In a phenomenon that happens disproportionately to female hunters, she was harassed, received death threats and was the subject of vitriol not even reserved for baby-killing war-mongers. It was a reaction that played out across every platform I participate in. It made me wonder, what prompted our extreme hatred of Ms. Francis?

Firstly, we must keep in mind that big game hunting and trophy hunting are not poaching. That is to say that big game hunting and trophy hunting exist within the confines of local or international law. While we may morally disapprove of someone’s choice to participate in hunting, they are not participating in activity that is illegal. Like abortion, kink or making art out of one’s bodily fluids, our approval or dissaproval should not directly affect someone’s ability to participate in a legal activity. Whether we chose to try to change the law is an entirely different matter and one that is open to generally unpleasant debate.

Secondly, I’m going to choose not to discuss the inherent gender, colonialism, capitalism and income disparity issues that this particular case has brought forward. Not because I don’t think these issues need discussing, but because, in this case, I’m much more interested in why our reaction was so violent compared to other similar cases.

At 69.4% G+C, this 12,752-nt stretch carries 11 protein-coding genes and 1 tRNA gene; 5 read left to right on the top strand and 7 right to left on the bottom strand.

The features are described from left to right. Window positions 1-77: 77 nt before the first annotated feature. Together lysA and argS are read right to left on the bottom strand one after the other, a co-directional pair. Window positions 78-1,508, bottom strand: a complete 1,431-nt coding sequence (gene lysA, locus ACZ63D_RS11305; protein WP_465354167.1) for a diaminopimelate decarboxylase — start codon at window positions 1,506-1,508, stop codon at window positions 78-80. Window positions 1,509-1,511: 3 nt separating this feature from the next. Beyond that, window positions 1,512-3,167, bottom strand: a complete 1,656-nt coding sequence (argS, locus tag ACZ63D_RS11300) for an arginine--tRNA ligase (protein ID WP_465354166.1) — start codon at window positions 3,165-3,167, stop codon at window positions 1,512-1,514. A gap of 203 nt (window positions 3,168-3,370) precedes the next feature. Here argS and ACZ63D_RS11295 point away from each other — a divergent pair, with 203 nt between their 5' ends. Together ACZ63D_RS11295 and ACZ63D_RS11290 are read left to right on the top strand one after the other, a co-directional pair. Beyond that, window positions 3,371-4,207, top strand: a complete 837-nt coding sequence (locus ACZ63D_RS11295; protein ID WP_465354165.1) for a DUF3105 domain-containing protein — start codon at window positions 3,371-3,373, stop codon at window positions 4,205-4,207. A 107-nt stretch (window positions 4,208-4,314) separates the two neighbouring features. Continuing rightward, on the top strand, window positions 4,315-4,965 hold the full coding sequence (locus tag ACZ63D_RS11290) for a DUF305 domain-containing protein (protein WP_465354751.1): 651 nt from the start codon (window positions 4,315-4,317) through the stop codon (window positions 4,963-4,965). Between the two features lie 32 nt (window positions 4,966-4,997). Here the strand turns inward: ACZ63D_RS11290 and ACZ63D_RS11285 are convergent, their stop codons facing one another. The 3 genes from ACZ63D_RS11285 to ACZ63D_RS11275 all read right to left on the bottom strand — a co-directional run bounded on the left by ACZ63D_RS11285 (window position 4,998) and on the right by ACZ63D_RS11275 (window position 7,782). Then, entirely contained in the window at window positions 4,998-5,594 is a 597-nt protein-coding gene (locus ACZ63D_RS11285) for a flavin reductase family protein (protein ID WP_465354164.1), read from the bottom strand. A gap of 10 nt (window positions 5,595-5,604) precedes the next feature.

Thirdly, I am going to state that it is possible to choose not to endorse an initial behaviour while also disapproving of the reaction to that behaviour.

Which leads to my first theory on why we hate the Huntress:

1) You’re Either With Us Or Against Us

Who remembers this clip?


(Note: I linked to the most succinct clip, and do not know anything about the organization that posted it.)

I didn’t realize it at the time, but this statement was telling. It was a moment in history that was either reflective of, or in part responsible for, a massive shift in how we viewed ourselves. One was either on one side or the other and there could be no middle ground. There was no space for disapproval of both the attacks on the US and the military actions of the US. There was no space to approve of the armed forces but not the government in charge. There was no space at all. There were two sides and only one could be chosen. And if you and a neighbour had chosen opposite sides, then you were now enemies. Unlike the yin yang ideal of two sides of nature, where each contains some of the other, the line was perfect and it was impermeable.

This carried over into everything. You could be pro-gay marriage or anti-gay marriage. You could be for reproductive rights or against them. You could be pro-war or pro-peace. And the more we defined our opinions as a binary, the more we separated into factions. And it wasn’t just about feeling safe in our shared ideals, it was about being against the people who were on the other side. It wasn’t about choosing not to participate in activities one disapproved of, but about making sure that no one could participate.